The Cambridge synod's short, unproductive sessions in 1646 and 1647 led to the decision to facilitate the final 1648 two-week session by having Cotton, Mather, and Partridge write preparatory drafts.Footnote 84 None of the drafts, however, contains an antecedent to the Cambridge Platform's chapter five, which goes to the heart of the dispute between Cotton and more conventional New England Congregationalists, as its title suggests: “Of the First Subject of church powr, or to whom church power doth first belong.” Despite the title, chapter five in its two short sections provides no clear resolution to this dispute. It concludes that the officers’ power is “said to be in [the brethren] in that they design [i.e., designate] the persons unto office, who only are to act, or to exercise this power.” The platform elsewhere and other sources indicate that the intended meaning was the usual one that the church was the first subject of the keys of church power. But expressed as sketchily as it was, it could have been acceptable to Cotton, which was perhaps intentional.Footnote 85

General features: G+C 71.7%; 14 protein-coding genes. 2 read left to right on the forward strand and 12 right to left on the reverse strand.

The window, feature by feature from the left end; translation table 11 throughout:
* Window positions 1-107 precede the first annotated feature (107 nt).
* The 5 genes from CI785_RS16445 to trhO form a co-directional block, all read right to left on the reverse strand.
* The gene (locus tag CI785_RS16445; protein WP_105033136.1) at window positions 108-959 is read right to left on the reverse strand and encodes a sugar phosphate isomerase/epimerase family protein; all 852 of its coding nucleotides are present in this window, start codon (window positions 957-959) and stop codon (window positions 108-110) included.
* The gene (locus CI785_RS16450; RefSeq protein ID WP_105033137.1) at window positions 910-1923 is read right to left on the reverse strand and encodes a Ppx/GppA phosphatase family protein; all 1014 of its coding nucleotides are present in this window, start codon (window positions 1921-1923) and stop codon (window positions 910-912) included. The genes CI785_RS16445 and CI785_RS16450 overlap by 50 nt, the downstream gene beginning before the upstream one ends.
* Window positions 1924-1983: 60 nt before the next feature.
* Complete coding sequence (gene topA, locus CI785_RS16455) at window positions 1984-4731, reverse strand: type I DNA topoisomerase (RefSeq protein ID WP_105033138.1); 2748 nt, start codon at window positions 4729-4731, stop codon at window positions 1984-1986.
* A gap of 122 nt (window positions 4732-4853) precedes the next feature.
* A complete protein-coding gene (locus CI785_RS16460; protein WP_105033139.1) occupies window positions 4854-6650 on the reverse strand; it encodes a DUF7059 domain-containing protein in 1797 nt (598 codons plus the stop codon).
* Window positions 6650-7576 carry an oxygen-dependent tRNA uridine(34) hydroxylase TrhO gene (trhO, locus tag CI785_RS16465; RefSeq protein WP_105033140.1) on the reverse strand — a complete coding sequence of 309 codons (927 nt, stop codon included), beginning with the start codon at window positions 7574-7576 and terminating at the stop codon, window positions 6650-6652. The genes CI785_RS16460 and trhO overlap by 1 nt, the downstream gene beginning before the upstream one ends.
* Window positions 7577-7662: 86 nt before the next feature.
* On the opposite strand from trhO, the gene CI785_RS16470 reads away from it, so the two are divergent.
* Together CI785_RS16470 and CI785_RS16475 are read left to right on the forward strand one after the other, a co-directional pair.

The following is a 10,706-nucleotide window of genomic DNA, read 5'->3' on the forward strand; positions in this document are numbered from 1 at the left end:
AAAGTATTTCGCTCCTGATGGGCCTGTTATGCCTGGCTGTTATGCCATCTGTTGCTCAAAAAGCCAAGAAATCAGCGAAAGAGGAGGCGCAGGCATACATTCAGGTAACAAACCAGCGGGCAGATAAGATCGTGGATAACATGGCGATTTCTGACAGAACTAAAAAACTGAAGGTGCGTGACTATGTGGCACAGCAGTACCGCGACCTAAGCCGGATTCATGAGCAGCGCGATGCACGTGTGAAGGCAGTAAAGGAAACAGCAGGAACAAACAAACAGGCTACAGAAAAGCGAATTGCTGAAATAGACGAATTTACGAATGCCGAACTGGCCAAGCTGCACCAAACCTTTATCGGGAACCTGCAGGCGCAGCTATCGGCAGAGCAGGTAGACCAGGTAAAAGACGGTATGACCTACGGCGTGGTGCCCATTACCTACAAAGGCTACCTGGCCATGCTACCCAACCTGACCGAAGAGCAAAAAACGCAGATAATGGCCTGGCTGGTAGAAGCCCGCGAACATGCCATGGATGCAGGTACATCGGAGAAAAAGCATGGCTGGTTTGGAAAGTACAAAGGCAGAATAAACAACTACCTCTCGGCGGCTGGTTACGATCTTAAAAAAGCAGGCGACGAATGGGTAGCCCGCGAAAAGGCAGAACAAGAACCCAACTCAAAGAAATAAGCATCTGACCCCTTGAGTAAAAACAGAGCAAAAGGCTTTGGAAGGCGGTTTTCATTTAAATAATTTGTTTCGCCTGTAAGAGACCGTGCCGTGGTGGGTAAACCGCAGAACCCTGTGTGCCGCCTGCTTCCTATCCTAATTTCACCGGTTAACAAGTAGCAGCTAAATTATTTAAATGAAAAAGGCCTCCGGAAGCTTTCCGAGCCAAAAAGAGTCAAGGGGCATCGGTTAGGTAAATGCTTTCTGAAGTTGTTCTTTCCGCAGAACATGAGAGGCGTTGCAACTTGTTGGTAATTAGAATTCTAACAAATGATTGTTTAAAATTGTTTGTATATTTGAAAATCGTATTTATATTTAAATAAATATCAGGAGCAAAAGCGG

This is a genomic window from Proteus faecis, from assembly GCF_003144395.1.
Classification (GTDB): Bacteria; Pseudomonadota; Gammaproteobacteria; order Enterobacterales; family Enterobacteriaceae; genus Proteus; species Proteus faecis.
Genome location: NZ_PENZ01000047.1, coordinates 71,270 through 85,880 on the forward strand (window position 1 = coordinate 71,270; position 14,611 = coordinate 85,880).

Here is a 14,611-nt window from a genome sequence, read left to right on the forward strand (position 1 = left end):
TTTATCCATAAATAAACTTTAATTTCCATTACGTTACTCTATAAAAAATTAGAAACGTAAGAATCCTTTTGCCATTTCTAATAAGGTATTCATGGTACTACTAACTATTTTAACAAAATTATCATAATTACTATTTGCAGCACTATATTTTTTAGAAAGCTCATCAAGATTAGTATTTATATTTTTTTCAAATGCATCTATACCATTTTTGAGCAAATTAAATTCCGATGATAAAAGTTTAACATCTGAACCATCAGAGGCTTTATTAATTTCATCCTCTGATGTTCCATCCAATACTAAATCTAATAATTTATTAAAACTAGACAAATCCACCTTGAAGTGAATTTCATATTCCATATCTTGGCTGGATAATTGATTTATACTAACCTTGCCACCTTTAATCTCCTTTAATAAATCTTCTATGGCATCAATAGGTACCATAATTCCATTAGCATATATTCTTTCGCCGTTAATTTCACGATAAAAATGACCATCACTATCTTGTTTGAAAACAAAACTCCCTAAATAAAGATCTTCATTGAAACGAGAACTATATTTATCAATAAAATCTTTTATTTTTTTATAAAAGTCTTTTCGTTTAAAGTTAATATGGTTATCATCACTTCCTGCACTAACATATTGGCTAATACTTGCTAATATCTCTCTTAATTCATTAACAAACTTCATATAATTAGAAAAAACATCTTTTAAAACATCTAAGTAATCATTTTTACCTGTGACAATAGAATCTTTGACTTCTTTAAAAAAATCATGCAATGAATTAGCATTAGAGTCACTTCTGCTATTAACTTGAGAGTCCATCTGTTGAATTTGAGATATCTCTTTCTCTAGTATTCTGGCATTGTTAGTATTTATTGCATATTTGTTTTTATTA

If chapter five might have been to some extent an olive branch to Cotton, it was the platform's only one. Cotton, for example, contributed six of the eleven sections of the platform's chapter ten on church government. But the synod systematically gutted those sections of his distinctive arguments. Where Cotton wrote that the brethren could choose their officers, the synod added that “therefore there is great reason they should have power to remove any from their fellowship again.”Footnote 86 The discussion where Cotton explained how the brethren could withdraw from the elders was omitted.Footnote 87 Cotton listed among the officers’ powers the power to withdraw from the brethren, and that too was removed.Footnote 88 He wrote that the “whole church” had to “join with the rest of their Elders” to excommunicate an elder. The synod removed Cotton's reference to the other elders in the process of drastically reworking this section, making it perfectly clear, as elsewhere, that the brethren possessed the power of judgment and could on their own excommunicate their elders.Footnote 89